Prime Minister Benjamin Netanyahu held a meeting with Justice Minister Yariv Levin, National Security Minister Itamar Ben-Gvir and a number of other ministers on Thursday morning titled "Restrictions in public space," intended to deal with legal tools to cope with protestors.
Only the meeting itself was confirmed by a source, but its content was reported by Yisrael Hayom.
According to the report, the meeting's intention was to cope with protestors that "cross the limit," and not to "limit legitimate protests." Attorney-General Gali Baharav-Miara also reportedly participated in the meeting.
The meeting came after a group of protesters against the government's judicial reforms blocked roads and burned tires in front of Levin’s home early on Tuesday morning.
Leaders of the opposition argued that Netanyahu was attempting to limit demonstrations.
Opposition politicians condemn coalition plans
Opposition leader and Yesh Atid chairman MK Yair Lapid said, "Netanyahu does not convene a meeting about the high cost of living, does not convene a meeting about mortgages, does not convene a meeting about extortion, does not convene a meeting about personal safety, but convenes a meeting about protests opposite the houses of Knesset members. This is what a government that doesn't care about its citizens but only about itself looks like."
National Unity chairman MK Benny Gantz wrote on Twitter, "During COVID-19, Netanyahu repeatedly wished to apply the quarantine against the protests, some of which were also directed at me. I insisted then that we would not limit them except in extreme situations, and with the approval of the attorney general, because freedom of demonstration is the lifeblood of democracy. It is a fundamental right of every citizen to demonstrate against the government, as long as it is done legally and without violence."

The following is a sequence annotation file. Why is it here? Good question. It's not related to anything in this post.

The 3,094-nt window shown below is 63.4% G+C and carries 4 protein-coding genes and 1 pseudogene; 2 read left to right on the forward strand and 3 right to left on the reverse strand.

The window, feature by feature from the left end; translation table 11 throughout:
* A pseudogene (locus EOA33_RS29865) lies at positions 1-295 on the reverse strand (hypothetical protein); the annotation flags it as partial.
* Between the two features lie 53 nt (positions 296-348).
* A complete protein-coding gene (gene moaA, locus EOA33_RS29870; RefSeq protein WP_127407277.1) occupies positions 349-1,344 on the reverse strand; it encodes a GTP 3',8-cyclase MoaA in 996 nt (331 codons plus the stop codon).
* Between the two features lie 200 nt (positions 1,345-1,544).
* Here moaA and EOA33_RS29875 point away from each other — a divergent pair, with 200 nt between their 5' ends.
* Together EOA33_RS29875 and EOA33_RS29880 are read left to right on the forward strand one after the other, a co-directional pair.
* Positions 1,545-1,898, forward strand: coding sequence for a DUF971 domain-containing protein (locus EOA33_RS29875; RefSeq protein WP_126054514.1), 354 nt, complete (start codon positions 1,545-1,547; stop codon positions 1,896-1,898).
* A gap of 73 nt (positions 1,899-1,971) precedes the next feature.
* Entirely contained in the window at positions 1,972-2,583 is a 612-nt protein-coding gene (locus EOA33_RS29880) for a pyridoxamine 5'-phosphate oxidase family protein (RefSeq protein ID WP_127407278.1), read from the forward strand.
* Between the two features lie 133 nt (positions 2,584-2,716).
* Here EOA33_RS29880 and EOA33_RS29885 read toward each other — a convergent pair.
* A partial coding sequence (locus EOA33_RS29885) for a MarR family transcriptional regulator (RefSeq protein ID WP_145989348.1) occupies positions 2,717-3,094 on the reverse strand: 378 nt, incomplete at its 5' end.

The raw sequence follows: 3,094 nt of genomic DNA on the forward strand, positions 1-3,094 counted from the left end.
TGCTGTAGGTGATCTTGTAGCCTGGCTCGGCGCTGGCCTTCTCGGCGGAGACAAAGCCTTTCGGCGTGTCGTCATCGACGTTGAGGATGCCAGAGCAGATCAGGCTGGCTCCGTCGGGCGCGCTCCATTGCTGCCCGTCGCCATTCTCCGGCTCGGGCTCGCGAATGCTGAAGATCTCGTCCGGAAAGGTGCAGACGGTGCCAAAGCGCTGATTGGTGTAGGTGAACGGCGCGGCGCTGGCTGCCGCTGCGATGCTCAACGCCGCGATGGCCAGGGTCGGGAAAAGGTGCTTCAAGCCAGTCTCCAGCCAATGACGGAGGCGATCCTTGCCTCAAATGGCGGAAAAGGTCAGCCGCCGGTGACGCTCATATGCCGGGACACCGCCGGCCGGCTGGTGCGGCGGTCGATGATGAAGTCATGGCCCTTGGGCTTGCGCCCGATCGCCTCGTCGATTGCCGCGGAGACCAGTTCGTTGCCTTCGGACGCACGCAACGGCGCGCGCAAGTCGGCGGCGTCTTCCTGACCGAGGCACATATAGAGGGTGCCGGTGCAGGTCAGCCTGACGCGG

"A state leader who deals with restrictions on political demonstrations - this is conduct reserved for dictatorial regimes. The attorney general and Israel Police commissioner must oppose any involvement of a political party in restricting the freedom of protest and demonstration, alongside their duty to maintain law and public order."
"If there are elected officials who do not know how to deal with public pressure, they are invited to retire from political life," Gantz added.
The "Kaplan Force" protest group responded to this announcement, saying: "This is a direct continuation of the arrests and extraditions of protesters from their homes ... preventing demonstrations against the government because it is unpleasant for [the government] is something found only in dictatorships."
Earlier on Thursday morning, Moran Zer Katzenstein, leader of the judicial reform protest group "Bonot Alternativa" ("Building an Alternative"), was arrested during a demonstration in front of Likud minister May Golan's home in Tel Aviv.
Labor party leader MK Merav Michaeli released a statement on Twitter following Katzenstein's arrest, saying: "Arrest the leader of Bonot Alternativa? Israel Police, are you out of your minds? This is a woman who devotes most of her time to promoting equality for women and protecting women.
"Your role at this time in protecting democracy is critical. You cannot let the evil spirit of Ben Gvir, a convicted felon let me remind you, seep into the ranks of the police. The Israel Police must be neutral and objective. You are not the political police!" Michaeli wrote.